Lifelong dietary changes, characterised by limited consumption of branched-chain amino acids, can decrease symptoms and disease progression, and a rapid diagnosis with consistent monitoring of levels of branched-chain amino acids can help patients live free of maple syrup urine disease complications.2,5,8

Causes of maple syrup urine disease

Maple syrup urine disease is caused by a mutated gene, which both parents are carriers of, being inherited by a newborn. The newborn must possess both copies of the mutated gene from each parent in order to develop the disease. When both parents are carriers of the mutated gene, the newborn has a 25% chance of inheriting maple syrup urine disease and a 50% chance of being a carrier of the mutated gene.²

The inherited mutated gene causes the functional activity of the branched-chain alpha-keto acid dehydrogenase complex to be decreased. In normal metabolism, the function of the BCKAD complex is to break down branched-chain amino acids so that the cells can produce glucose, proteins, fatty acids, and cholesterol and can signal to other cells. Decreased functional activity of the BCKAD complex causes branched-chain amino acids to accumulate without being broken down, reaching excessive levels in the body and leading to the signs, symptoms, and complications of maple syrup urine disease.²,8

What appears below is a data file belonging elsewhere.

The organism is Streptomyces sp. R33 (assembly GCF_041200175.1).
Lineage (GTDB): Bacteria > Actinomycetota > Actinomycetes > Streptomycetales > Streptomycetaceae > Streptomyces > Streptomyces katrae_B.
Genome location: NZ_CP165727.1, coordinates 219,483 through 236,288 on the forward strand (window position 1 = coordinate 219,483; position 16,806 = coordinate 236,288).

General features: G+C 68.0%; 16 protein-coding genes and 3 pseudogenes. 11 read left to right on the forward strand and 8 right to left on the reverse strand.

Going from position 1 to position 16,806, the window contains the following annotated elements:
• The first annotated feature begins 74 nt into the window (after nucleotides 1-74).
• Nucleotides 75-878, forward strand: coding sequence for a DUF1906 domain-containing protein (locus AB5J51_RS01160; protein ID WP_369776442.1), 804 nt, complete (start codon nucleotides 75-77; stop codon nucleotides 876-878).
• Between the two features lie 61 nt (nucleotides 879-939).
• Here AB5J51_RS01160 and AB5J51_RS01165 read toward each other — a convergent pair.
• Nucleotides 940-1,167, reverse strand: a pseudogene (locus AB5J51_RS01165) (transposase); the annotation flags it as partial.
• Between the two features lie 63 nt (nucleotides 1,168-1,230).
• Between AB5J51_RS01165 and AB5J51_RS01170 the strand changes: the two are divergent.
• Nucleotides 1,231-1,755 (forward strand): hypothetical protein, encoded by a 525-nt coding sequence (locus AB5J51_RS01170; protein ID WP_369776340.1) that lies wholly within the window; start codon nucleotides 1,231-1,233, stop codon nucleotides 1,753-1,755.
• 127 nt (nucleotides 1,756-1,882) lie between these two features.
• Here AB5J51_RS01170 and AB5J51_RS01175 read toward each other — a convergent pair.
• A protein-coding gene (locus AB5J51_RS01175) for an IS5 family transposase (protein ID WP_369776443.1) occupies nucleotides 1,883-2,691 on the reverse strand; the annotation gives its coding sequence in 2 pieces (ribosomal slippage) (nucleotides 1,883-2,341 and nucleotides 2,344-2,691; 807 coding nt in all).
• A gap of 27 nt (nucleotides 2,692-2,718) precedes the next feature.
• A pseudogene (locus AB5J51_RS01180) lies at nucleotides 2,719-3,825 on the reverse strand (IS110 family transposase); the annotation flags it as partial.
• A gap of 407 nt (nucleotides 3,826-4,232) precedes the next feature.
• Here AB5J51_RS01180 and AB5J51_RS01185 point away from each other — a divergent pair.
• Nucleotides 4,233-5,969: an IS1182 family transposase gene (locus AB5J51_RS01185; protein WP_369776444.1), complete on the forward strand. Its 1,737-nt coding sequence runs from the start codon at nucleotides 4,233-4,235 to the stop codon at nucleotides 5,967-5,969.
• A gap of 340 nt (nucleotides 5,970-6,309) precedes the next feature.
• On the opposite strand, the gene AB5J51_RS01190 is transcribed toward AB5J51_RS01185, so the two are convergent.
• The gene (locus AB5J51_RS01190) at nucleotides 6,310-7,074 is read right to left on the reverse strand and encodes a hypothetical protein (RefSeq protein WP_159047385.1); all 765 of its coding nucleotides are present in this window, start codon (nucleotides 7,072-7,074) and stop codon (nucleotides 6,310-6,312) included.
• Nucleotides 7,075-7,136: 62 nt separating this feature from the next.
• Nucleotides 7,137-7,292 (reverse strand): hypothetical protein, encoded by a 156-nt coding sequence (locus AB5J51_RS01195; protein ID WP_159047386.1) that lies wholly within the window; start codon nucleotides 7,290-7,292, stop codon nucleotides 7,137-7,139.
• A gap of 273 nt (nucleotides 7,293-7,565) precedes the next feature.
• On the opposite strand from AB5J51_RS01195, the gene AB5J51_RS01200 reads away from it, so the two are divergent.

Signs and symptoms of maple syrup urine disease

Signs and symptoms emerge at different times depending on the subtype of maple syrup urine disease, whether that be the classic, intermediate, intermittent, thiamine responsive or E3-deficient subtype. Classic and E3-deficient maple syrup urine disease present with signs and symptoms shortly after birth, whereas intermediate, intermittent, and thiamine-responsive subtypes can emerge at any age.² ⁵ 8

Maple syrup urine disease presents with a range of signs and symptoms. The subtype of disease possessed by an individual is determined by the specific symptoms being experienced, age of disease onset and by how much residual activity the BCKAD complex still exhibits. The range of possible symptoms include:² ⁵ 8

  • Maple-syrup-odoured or sweet-smelling urine
  • Lethargy
  • Irritability
  • Muscle spasms
  • Disorders of the brain (encephalopathy)Poor growth, poor feeding, and developmental delays